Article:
Public Relations

How the Queen's estate has given HMRC a taxing PR headache

By Richard J. Hillgrove VI | Founder

November 8, 2017 | 11 min read

Her Majesty’s Revenue and Customs has a serious PR problem on its hands.

Her Majesty The Queen

/ Photograph by UK Home Office/Flickr

The state has charged it with stemming the tide of unpaid taxes, but the leaked Paradise Papers reveal that our head of state is engaged in tax avoidance with the best of them.

The rot in our financial system goes all the way to the top, and it won’t stop anytime soon – not as long as the big fish are the very people who make the laws.

Meanwhile, HMRC’s PR strategy sticks to prosecuting the smaller fry in a series of show trials that might scare the little people but don’t halt the run on our nation’s wealth, not by a long chalk.

The Queen can’t be amused, but we must assume her estate managers have been complying with the law or, judging by this HMRC ad, her own officials would be after her.


Of course, a dawn raid on Buckingham Palace is never going to happen, and the media has been at pains to point out that the Queen has done nothing illegal. The palace press office will have made that very clear.

Still, there’s no denying that the Paradise Papers show how the Duchy of Lancaster, the Queen’s private estate, has invested more than £10m in the tax havens of Bermuda and the Cayman Islands. Some of her money went to a retailer accused of exploiting the poor and vulnerable.

It leaves HMRC in something of a bind as the semantics distinguishing evasion from avoidance get lost in the clamour for a fairer system.

According to HMRC, tax evasion robs Britain of £14bn each year. That’s money that could be spent on the NHS, education and welfare – not to mention transport and boosting legitimate small business.

Legal tax avoidance is a whole other ball game, mostly played offshore by the rich elite. There’s a lot of talk but very little action to end it while the UK remains firmly at the centre of a problem that’s endemic to the financial system globally.

If it feels like there is one set of rules for the rich and another for the poor, it is because there is. A report in September, co-authored by the economist Gabriel Zucman, estimated that approximately 10% of global GDP – about $7.8trn (£6trn) – is held offshore.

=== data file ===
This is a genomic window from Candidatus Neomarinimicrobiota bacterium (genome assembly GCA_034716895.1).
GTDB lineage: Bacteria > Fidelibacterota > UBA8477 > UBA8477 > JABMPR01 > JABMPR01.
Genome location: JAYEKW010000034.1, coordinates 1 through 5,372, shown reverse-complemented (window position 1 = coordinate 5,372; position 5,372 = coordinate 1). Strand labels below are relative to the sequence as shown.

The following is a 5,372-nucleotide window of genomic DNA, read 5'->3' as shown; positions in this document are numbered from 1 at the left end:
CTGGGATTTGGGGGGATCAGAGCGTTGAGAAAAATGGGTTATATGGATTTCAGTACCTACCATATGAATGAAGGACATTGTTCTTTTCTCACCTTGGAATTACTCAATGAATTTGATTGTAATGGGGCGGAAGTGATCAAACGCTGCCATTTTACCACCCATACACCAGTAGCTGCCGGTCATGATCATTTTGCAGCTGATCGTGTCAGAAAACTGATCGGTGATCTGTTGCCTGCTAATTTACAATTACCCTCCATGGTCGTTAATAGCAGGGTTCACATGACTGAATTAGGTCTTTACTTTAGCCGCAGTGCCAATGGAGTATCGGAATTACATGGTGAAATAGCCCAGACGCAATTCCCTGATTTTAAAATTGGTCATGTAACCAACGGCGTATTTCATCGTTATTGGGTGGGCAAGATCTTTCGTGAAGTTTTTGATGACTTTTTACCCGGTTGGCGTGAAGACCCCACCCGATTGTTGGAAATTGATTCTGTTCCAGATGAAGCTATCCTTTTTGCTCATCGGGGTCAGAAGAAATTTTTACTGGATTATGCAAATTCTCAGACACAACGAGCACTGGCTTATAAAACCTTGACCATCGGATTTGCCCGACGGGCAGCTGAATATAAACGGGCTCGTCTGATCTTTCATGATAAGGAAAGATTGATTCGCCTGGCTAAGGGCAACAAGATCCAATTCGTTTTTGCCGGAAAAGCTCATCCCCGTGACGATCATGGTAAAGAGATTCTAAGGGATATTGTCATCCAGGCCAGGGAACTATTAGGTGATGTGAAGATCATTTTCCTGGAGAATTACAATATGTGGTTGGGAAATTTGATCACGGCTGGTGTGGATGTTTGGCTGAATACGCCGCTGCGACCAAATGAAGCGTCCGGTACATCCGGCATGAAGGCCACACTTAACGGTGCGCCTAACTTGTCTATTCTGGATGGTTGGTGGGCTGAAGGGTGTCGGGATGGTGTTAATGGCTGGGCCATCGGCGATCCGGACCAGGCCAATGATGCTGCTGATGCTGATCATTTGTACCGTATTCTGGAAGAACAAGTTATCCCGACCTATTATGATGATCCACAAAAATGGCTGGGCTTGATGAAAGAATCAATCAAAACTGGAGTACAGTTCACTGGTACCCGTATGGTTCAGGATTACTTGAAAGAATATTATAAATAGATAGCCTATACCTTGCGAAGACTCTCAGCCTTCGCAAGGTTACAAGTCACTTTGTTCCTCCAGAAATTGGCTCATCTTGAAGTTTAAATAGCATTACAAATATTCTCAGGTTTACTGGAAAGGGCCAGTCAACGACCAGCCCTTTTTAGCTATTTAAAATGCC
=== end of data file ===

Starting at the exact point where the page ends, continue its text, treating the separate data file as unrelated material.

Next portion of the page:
Appleby, the offshore law firm hacked in the leak, said in a statement it was a firm which "advises clients on legitimate and lawful ways to conduct their business. We operate in jurisdictions which are regulated to the highest international standards".

All this may be legal, but it’s not exactly fair. The trouble is, no world leader is going to close a loophole that allows them and their friends to avoid tax with impunity.

Remember Jimmy Carr? David Cameron singled him out in 2012 and called his legal investment in the K2 scheme “morally wrong”. In hindsight, that was pretty rich. The former PM’s own father had an offshore trust which later came to light the Panama Papers.

The former chancellor, George Osborne, called tax avoiders “leeches on society” but still no one in government seems prepared to change the laws and structures that allow this country’s lifeblood to be sucked from it.

Meanwhile, HMRC carries out very costly PR stunts in the form of show trials to scare the living daylights out of ordinary folk all forced into paying tax at source in the form of PAYE.

Its website talks of its top 10 most significant fraud cases. It says 672 individuals received prison sentences in 2016, “totalling more than 730 years” in Her Majesty’s prisons. This includes accountants, film producers, tobacco traders and charities.

According to HMRC's PR, the number of evasion cases lined up for prosecution nearly doubled to 1,135 in the three years to 2015-16, as HM Revenue & Customs “sharpened its focus on tackling tax cheats”.

What’s not so clear is how much money it recovers. Shadow chancellor John McDonnell, writing in the Guardian, offers another insight, specifically into the HMRC specialist unit set up in 2009 to investigate “high net worth individuals”.

He wrote: “When the House of Commons public accounts committee examined the unit earlier this year, they discovered it was today bringing in £1bn less than when it was set up.

“The same report found that of the 72 investigations into wealthy individuals opened by HMRC in the five years to 2016, only one resulted in a prosecution. HMRC has been woefully under-resourced by this government, losing 40% of its staff in a decade.”

Maybe it’s this lack of resources that stops HMRC from going after the big guns in favour of easier prey.

My brush with the tax man is a case in point. By HMRC's own admission, I was late in filing a VAT return due to a muddle caused by my former accountant who had created a new legal entity without my authorisation.

This somehow escalated into accusations of international money laundering and suddenly, without even so much as a phone call warning, on 12 June 2012, six HMRC officials in bullet-proof vests were running around my house in Somerset.